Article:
First Look at DC Rebirth Designs For Bizarro, Red Robin, Batman Beyond & More
There are a lot of cool comic book blogs out there (see our sidebar for a list of a bunch of them), but I guess it is hard to pick which ones you think you’d like to read. So each week, I will feature a guest entry by a really cool comic blogger, and you all can then check out that comic blog after you see how cool they are from their guest bit.
Today’s entry comes from Brandon Hanvey, who has TWO blogs, one (The Geek Out) for basically talk about his own comic work (The Stereos and Entanglement)) and another (indiesnob) to talk about independent comics.
Brandon’s guest entry can basically be summed up by “Indie Comics Should Be Good.”
Hi, I’m Brandon Hanvey and I read indie comics. Yeah I’m one of those guys who reads those little B&W books that are “artsy” and have no tights and fights in them.
All joking aside, I guess I wouldn’t be your typical indie snob (even though I do run indiesnob.com). I do not hate super hero/mainstream comics. I just prefer the comics that are categorized as indie comics than those that are mainstream comics. I even love some super hero comics such as “New Frontier.” While I do enjoy a mainstream title every so often, I just find that the stories and the style of indie comics attract my attention more often than what mainstream comics have to offer. While a good slugfest is fun, I just want more variety from the types of comics I read.
So why am I telling you this? Brian asked me to write a guest post for the blog. I stressed over what to write and finally decided that since this blog’s name is Comics Should be Good that I would recommend some indie books that I think are good.
I know some people have a lot of different definitions for what actually constitutes an indie comic. For the purposes of this post, I went with anything that is not Marvel, DC, Image, or Dark Horse.
Bryan Lee O’Malley’s “Scott Pillgrim” (Oni Press)
Yeah it’s the books so cool that if you are not reading them you’re not cool. I just love the goofy charm of these books. O’Malley is having fun with this series, and it is just an enjoyable, carefree read. I’ve read these books over and over, and they still put a smile on my face.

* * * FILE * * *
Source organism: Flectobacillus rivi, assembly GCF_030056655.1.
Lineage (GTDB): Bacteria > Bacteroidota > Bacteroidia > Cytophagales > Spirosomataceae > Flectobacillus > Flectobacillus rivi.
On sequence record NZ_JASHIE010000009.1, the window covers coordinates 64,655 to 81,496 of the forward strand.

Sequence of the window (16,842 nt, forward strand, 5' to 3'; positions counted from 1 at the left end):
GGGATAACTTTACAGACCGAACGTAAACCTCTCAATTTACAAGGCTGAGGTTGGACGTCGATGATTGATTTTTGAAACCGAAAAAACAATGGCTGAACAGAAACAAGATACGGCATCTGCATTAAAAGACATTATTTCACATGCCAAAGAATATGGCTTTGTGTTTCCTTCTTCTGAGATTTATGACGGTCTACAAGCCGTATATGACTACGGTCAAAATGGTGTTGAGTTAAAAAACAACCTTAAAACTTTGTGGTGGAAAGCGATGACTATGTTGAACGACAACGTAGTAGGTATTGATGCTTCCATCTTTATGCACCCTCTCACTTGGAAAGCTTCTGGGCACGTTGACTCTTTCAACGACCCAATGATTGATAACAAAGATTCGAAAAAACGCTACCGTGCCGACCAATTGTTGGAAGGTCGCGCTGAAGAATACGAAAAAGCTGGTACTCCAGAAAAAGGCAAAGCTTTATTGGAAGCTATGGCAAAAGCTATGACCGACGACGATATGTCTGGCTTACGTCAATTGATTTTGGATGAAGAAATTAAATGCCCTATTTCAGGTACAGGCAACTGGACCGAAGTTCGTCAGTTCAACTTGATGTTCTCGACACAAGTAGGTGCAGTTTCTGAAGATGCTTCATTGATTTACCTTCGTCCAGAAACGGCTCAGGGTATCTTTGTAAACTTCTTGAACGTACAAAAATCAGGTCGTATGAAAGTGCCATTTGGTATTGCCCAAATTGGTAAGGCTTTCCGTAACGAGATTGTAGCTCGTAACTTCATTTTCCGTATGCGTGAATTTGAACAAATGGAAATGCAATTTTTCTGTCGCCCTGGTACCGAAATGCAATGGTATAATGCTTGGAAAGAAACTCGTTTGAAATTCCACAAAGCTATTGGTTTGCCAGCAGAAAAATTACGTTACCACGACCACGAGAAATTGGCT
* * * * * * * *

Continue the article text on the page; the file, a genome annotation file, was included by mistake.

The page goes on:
Gene Yang’s “American Born Chinese” (First Second)
Yang uses three different stories to tell one big story about Asian American’s trouble fitting into American culture and the subtle racism they face. The book is beautifully draw in simple lines and shapes with nice color by Lark Pien (who as the creator of “Long Tail Kitty” is a talented comic creator in her own right). This book recently won a nomination for a National Book Award in the Young People’s Literature category (this is the first time a graphic novel has been up for this award).
Aaron Renier’s “Spiral Bound” (Top Shelf)
I like to think of this book as the Hardy Boys/Nancy Drew meets funny animals. The presentation of this book is really great. It looks like an old high school notebook. It even has fake college-ruled edges and rounded corners. While Reiner’s style is cartoony, it still has an edge of darkness and realness to it. There are parts that are haunting and scary. If you are looking for an all-ages mystery book, this would be one to seek out.
Alex Robinson’s “Tricked” (Top Shelf)
Robinson first book, “Box Office Poison”, was know for its great dialogue and interesting relationships between its characters. He continues those themes with his latest book, “Tricked.” The book tells six stories of very different people and how they all lead to one big moment. Robinson’s art is “cleaner” than scratchy style he used with BOP, and he uses a bunch of narrative tricks such as having the reader turn the page for a sequence when one character goes crazy. “Tricked” is a book for anyone who wants “real-life” dialogue and characters that have depth.
I tend to enjoy pretty much anything from Andi Watson. He first started with “Skeleton Key” (Slave Labor Graphics). He used a cartoony/manga style to tell a story of a girl with an extra-dimensional key and her fox spirit friend. A first the series was more about their adventures in other worlds, but it slowly turned in to a slice-of-life story of two friends. After “Skeleton Key”, Watson turned out a bunch of slice-of-life stories: “Breakfast After Noon” (Oni Press), “Slow News Day” (Slave Labor Graphics), “Dumped” (Oni Press), “Little Star” (Oni Press). With each book Watson’s art style got simpler and simpler. He even started using gray washes and none connecting lines. One of Watson’s great strengths is being able to capture how two people talk to each other. The arguments and chats his characters have authentic feel to them.
So next time you are in your local comic shop or bookstore looking for comics to read, why not give one of those “weird” books a chance. Who knows you might find something you really enjoy.
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